Lymphangioma of the oral cavity.

Department of Pediatry, Filantropia University Hospital of Craiova, University of Medicine and Pharmacy of Craiova, Romania.
Romanian journal of morphology and embryology = Revue roumaine de morphologie et embryologie (Impact Factor: 0.62). 02/2006; 47(4):373-7.
Source: PubMed

ABSTRACT Lymphangiomas are uncommon congenital hamartomas of the lymphatic system, usually diagnosed in infancy and early childhood. Commonly located at head and neck, they are rarely situated in the oral cavity. Preferred site of oral involvement is the tongue. In the absence of proper therapy, lymphangiomas of the tongue are extremely recurrent, leading to serious complications such as hemorrhage or obstruction of the upper respiratory airways. The authors present the case of eleven years old boy with pseudo-vesicles, and smooth, glossy lesions on the tongue, and a red prominent pulsative sublingual mass located at the base of the tongue. Both the macroscopic structure and the histological aspect sustain the diagnosis of lymphangioma. CT established that is a profound lymphangioma with a narrow communication with the superficial planes. CONCLUSIONS: Though rarely met in the oral cavity, lymphangiomas are an eventuality to take into consideration by the clinician. Early recognition is of utmost importance to initiation of proper treatment, and avoiding serious complication.

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    ABSTRACT: Lymphangioma is a benign hamartomatous tumor of lymphatic vessels. This lymphatic malformation is characterized by an abnormal proliferation of lymphatic vessels. Extra-oral lymphangiomas occur more frequently in the neck region predominantly in the posterior triangle, while intra-oral lymphangiomas are commonly seen in the tongue mainly on the dorsum surface. Various imaging modalities such as ultrasound and color Doppler are very useful in viewing the extent of the lesion. In most of the cases, surgical excision is the treatment of choice. The prognosis is good for most patients, but recurrence has also been reported in some cases, presumably because the lesion is interwoven between muscle fibers, preventing complete removal. This case report discusses the clinical features, color Doppler imaging, histopathology, and treatment of lymphangioma.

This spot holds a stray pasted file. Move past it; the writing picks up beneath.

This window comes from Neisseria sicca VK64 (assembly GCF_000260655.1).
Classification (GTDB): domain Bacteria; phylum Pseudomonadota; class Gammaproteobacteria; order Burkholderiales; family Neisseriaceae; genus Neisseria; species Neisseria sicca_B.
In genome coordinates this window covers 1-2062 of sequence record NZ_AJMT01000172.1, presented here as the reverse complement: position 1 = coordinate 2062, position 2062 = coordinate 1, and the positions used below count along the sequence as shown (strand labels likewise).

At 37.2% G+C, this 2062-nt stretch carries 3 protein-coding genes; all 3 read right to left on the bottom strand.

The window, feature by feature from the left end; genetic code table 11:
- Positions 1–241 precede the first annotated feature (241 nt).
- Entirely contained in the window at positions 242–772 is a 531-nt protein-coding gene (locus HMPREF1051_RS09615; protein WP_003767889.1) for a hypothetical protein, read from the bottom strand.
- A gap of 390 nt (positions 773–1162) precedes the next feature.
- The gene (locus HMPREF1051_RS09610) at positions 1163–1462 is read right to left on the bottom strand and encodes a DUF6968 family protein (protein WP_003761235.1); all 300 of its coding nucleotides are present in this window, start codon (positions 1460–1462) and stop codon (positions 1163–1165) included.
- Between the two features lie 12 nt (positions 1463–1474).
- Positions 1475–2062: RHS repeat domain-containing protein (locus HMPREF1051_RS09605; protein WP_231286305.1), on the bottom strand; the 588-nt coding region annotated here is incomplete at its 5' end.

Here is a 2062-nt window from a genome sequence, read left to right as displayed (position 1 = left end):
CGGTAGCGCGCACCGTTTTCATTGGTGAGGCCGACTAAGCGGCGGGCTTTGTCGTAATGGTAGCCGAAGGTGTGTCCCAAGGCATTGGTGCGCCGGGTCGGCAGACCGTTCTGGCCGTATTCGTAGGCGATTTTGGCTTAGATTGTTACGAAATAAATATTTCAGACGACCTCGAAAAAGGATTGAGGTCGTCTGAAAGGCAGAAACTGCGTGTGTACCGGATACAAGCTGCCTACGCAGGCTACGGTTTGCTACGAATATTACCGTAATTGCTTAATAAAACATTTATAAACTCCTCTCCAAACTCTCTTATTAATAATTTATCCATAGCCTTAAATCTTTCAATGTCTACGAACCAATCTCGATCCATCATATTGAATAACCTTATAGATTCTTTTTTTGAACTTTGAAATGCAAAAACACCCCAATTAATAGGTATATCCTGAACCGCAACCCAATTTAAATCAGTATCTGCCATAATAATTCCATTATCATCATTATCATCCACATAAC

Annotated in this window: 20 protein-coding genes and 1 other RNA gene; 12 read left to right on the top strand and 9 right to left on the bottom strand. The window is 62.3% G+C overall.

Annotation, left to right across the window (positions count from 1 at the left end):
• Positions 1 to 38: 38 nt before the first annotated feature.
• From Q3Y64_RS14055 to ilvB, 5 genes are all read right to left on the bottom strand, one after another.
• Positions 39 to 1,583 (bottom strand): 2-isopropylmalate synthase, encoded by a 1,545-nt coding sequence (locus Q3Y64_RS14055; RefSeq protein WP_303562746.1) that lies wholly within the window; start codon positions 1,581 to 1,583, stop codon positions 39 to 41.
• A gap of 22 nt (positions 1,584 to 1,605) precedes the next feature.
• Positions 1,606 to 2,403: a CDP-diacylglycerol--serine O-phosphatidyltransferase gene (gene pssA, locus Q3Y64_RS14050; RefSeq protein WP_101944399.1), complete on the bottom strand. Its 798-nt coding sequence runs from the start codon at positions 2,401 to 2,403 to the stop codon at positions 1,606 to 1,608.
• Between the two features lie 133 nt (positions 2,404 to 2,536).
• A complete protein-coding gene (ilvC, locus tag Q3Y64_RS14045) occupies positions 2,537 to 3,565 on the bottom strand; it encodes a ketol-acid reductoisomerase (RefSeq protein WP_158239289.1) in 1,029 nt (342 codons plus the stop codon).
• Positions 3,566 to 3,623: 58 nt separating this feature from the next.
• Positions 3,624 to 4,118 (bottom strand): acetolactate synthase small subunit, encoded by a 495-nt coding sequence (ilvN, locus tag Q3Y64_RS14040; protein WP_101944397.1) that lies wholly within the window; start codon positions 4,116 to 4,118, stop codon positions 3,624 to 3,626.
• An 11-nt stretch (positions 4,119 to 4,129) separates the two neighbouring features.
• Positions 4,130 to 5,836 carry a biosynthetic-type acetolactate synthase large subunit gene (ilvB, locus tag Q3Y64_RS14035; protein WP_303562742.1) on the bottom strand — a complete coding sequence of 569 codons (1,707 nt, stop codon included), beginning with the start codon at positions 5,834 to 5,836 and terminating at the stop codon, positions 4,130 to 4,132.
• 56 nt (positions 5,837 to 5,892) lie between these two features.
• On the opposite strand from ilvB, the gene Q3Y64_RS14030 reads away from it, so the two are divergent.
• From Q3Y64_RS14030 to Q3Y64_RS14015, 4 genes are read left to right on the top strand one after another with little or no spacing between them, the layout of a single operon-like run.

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    ABSTRACT: Lymphangiomas are benign tumours resulting from a congenital malformation of the lymphatic system. They are relatively uncommon and usually diagnosed in infancy and early childhood. Commonly located at head and neck, they rarely occur in the oral cavity. Intraoral lymphangiomas occur more frequently on the dorsum of tongue, followed by palate, buccal mucosa, gingiva, and lips. Lymphangioma of the tongue is a common cause of macroglossia in children associated with difficulty in swallowing and mastication, speech disturbances, airway obstruction, mandibular prognathism, openbite and other possible deformities of maxillofacial structures. We present the case of a 13-year-old female with lymphangioma of tongue. The clinical, radiological, and treatment modalities of this case are discussed.
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